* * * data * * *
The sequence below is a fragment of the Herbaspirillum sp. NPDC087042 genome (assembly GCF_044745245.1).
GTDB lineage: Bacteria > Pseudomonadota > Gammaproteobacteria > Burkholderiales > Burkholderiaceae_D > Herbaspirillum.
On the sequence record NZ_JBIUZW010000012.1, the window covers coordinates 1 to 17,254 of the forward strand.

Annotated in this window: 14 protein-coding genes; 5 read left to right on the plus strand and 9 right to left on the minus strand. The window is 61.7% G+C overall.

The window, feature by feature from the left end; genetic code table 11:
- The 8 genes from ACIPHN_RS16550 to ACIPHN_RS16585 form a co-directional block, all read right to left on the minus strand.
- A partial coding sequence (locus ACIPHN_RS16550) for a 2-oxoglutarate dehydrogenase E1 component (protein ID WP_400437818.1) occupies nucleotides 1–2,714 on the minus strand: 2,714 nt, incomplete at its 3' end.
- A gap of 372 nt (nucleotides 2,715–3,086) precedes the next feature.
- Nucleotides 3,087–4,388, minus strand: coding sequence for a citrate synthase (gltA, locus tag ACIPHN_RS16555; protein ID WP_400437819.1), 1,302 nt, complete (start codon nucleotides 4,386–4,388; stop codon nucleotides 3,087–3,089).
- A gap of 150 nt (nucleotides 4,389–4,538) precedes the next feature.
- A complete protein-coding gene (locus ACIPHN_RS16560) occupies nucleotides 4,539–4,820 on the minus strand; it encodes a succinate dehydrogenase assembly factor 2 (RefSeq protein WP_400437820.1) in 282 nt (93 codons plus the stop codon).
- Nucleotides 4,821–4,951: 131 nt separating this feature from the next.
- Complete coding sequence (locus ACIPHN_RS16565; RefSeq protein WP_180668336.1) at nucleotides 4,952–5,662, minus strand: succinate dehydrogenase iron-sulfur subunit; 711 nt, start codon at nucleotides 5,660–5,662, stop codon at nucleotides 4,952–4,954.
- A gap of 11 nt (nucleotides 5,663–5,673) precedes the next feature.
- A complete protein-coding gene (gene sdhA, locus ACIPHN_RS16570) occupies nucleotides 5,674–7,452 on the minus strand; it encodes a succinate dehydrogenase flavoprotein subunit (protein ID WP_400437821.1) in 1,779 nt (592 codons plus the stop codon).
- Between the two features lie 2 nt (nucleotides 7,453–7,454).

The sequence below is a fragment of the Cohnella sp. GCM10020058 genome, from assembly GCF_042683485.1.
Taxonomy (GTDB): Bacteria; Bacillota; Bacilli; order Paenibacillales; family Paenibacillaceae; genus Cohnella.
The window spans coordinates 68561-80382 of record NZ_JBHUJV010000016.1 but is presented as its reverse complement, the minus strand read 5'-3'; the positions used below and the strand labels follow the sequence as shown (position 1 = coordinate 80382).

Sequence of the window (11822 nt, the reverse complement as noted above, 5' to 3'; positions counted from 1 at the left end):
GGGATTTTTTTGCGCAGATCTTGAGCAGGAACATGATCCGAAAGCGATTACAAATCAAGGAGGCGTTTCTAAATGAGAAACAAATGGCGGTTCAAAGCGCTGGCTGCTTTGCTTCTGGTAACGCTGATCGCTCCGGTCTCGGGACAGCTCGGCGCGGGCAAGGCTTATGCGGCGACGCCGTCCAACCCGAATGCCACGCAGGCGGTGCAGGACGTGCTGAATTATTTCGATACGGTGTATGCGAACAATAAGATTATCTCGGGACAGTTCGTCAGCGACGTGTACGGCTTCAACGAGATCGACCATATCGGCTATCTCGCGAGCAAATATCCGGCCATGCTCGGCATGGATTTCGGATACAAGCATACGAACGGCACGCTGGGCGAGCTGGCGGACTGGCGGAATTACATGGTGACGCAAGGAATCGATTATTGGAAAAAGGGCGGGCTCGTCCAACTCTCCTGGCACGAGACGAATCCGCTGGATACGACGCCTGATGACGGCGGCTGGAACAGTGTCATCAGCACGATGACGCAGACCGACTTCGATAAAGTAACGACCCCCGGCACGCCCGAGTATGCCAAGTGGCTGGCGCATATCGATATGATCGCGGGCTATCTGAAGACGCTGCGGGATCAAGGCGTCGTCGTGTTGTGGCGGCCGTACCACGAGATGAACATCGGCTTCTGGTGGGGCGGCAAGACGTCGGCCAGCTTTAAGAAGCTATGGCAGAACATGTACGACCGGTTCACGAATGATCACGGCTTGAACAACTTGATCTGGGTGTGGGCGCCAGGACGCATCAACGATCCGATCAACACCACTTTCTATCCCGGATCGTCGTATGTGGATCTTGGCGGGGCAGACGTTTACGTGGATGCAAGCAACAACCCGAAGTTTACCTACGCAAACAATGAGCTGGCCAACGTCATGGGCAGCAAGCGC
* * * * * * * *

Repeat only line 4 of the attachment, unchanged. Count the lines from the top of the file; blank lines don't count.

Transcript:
Annotated in this window: 14 protein-coding genes; 5 read left to right on the plus strand and 9 right to left on the minus strand. The window is 61.7% G+C overall.